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1570: Fish Gate Community at The Corner, Warradale, Australia
Fish Gate Community at The Corner, Warradale, Australia
Mystery Worshipper: Diemperdidi.
The church: Fish Gate Community, meeting at The Corner Uniting Church, Warradale, Australia.
Denomination: Fish Gate Community appears to be non-denominational. The Corner Uniting Church is Uniting Church in Australia, Synod of South Australia.
The building: It's a new, multi-purpose building that's a multi-shaped conglomeration of wings – some square, some round, some triangular. Inside can be found a sanctuary holding 450 people, as well as counselling and meeting rooms, a community café, children's and youth spaces, and one of those second-hand charity boutiques known throughout Australia as "op shoppes."
The church: I was told that The Corner was an amalgamation of two church communities – but, given that they meet at opposite ends of the day, they don't seem to be very amalgamated. Perhaps with time the differences will blur. Fish Gate Community derives its name from Nehemiah 3:3 – "The Fish Gate was rebuilt by the sons of Hassenaah. They laid its beams and put its doors and bolts and bars in place." The book of Nehemiah is all about the restoration of Jerusalem, but it is also a picture of the work God is doing in the restoration of his church.
The neighbourhood: Warradale is a southwestern suburb of Adelaide very near to the beach. It appears to enjoy a healthy real estate industry.
The cast: Pastor David Kowalick.
The date & time: 10 March 2008, 5.00pm.

What was the name of the service?
The Fish Gate.

How full was the building?
Approximately 100 worshippers were present. It was a very hot day, with the temperature in excess of 100°F. Perhaps those present were escaping the heat.

Did anyone welcome you personally?
As soon as I sat down, a friendly person said "Hi!" and sat next to me. I was then introduced to everyone who stopped by to chat with my seat mate.

Was your pew comfortable?
The individual padded chairs were very comfortable.

How would you describe the pre-service atmosphere?
Friendly, with much greeting and catching up of news. My new friend ensured that I didn't feel at all excluded.

What were the exact opening words of the service?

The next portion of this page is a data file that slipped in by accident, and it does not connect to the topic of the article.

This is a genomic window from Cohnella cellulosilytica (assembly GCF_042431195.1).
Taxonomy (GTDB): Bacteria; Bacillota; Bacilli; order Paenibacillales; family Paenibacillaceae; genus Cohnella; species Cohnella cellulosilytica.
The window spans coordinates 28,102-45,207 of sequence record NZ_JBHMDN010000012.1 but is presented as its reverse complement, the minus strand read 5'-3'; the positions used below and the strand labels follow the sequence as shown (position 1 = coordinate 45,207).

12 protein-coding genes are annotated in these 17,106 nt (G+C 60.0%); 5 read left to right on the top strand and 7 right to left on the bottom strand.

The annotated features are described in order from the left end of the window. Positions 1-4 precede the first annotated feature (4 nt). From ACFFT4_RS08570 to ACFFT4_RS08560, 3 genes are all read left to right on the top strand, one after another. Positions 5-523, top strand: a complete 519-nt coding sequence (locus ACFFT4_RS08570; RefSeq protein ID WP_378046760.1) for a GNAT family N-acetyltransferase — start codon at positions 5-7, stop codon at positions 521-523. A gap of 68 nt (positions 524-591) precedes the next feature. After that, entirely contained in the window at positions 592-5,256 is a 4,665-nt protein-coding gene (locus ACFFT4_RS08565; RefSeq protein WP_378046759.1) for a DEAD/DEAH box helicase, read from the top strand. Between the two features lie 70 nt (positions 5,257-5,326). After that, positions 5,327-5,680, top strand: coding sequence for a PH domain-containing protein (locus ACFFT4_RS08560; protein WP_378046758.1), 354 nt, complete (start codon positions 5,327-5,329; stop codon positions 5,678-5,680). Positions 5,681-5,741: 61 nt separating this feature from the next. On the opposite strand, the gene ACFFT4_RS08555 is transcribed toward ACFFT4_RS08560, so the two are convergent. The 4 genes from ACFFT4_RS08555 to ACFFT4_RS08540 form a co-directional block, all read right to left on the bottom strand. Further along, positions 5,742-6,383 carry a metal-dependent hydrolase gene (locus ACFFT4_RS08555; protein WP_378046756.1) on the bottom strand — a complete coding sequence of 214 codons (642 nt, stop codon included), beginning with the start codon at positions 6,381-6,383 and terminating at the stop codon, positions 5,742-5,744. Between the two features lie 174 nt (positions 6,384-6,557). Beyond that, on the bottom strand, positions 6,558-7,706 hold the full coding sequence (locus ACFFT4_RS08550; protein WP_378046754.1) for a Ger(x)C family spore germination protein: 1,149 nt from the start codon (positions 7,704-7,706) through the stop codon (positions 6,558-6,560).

"Come on in. We're going to start on time."

What books did the congregation use during the service?
None – songs were beamed to the front wall. The preacher specifically mentioned that he was using a New International Version Bible.

What musical instruments were played?
Keyboard and guitar. Two singers led the music from the raised platform at the front of the room. I only knew one of the songs but picked up the others pretty quickly (especially because verses/choruses were repeated a number of times).

Did anything distract you?
The young woman in front of me sported a tattoo that was a pleasant distraction. I don't recall seeing many tattoos in church. I was also distracted by the newness of the place. In time it will obtain a character of its own, but I couldn't help wondering whether this will be the character of the Fish Gate or the community that meets in the morning.

Was the worship stiff-upper-lip, happy clappy, or what?
A few members of the congregation looked as if they were about to go all happy-clappy a few times but limited themselves to swaying. Overall it was relaxed and comfortable.

Exactly how long was the sermon?
40 minutes.

On a scale of 1-10, how good was the preacher?
8 – David Kowalick structured his sermon well. He was able to talk for minutes at a time without referring to his notes.

In a nutshell, what was the sermon about?
He said he enjoyed fishing for fish as well as for people, and went into considerable detail about his various fishing adventures. Somehow he linked this in with Abraham, Sarah and Hagar, but I lost concentration after awhile and don't remember exactly how. It had something to do with faith and never giving up, even when God expects us to wait for a long number of years for something to arrive.

Which part of the service was like being in heaven?
I don't get to sing very often, and it was great to be able to sing here. There were also appropriate "quiet times" and I always appreciate that. Finally, the cool interior was a welcome respite from the sweltering heat outside.

And which part was like being in... er... the other place?
I found David's references to fishing unsettling. I believe that fishing is a blood sport that doesn't take into account the feelings of God's fishy creatures. I'm pretty sure, though, that I was the only person present who had this particular problem. It was also a struggle to have to sit still for 40 minutes – my back began to hurt a great deal and I found it hard to concentrate for that long on what the preacher was saying. Little footstools and stretching time would have been appreciated.

What happened when you hung around after the service looking lost?
I didn't have a chance to look lost at any time. There was always someone on hand to smile, introduce themselves and offer coffee.

How would you describe the after-service coffee?
Coffee and tea were served in generous mugs. I didn't notice biscuits but that could be because I wasn't looking for them.

How would you feel about making this church your regular (where 10 = ecstatic, 0 = terminal)?
3 – Perhaps when the newness of the place wears off. But the people were happy and friendly, and I felt that they would be pleased to see me again (which is always great).

Did the service make you feel glad to be a Christian?
Yes, it did. I doubt that I will ever again feel at home in a local mainstream church.

What one thing will you remember about all this in seven days' time?
The fishing stories, unfortunately.
 
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